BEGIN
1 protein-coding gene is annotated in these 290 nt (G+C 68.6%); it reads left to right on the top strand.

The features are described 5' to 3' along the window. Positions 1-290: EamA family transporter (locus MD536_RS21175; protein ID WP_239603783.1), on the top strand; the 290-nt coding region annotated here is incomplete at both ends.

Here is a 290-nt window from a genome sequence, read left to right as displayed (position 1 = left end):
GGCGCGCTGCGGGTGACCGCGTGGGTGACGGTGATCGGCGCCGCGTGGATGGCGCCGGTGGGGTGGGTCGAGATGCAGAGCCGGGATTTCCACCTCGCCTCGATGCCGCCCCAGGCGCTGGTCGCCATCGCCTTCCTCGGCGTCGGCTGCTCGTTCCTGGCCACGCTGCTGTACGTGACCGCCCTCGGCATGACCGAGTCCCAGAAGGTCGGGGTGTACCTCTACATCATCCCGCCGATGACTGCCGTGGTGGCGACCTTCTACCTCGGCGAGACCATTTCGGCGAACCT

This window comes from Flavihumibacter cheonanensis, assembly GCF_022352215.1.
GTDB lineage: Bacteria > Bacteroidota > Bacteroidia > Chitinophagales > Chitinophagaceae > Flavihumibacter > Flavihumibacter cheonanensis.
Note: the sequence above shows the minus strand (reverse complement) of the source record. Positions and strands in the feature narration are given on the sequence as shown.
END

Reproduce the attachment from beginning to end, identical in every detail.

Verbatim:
1 protein-coding gene is annotated in these 290 nt (G+C 68.6%); it reads left to right on the top strand.

The features are described 5' to 3' along the window. Positions 1-290: EamA family transporter (locus MD536_RS21175; protein ID WP_239603783.1), on the top strand; the 290-nt coding region annotated here is incomplete at both ends.

Here is a 290-nt window from a genome sequence, read left to right as displayed (position 1 = left end):
GGCGCGCTGCGGGTGACCGCGTGGGTGACGGTGATCGGCGCCGCGTGGATGGCGCCGGTGGGGTGGGTCGAGATGCAGAGCCGGGATTTCCACCTCGCCTCGATGCCGCCCCAGGCGCTGGTCGCCATCGCCTTCCTCGGCGTCGGCTGCTCGTTCCTGGCCACGCTGCTGTACGTGACCGCCCTCGGCATGACCGAGTCCCAGAAGGTCGGGGTGTACCTCTACATCATCCCGCCGATGACTGCCGTGGTGGCGACCTTCTACCTCGGCGAGACCATTTCGGCGAACCT

This window comes from Flavihumibacter cheonanensis, assembly GCF_022352215.1.
GTDB lineage: Bacteria > Bacteroidota > Bacteroidia > Chitinophagales > Chitinophagaceae > Flavihumibacter > Flavihumibacter cheonanensis.
Note: the sequence above shows the minus strand (reverse complement) of the source record. Positions and strands in the feature narration are given on the sequence as shown.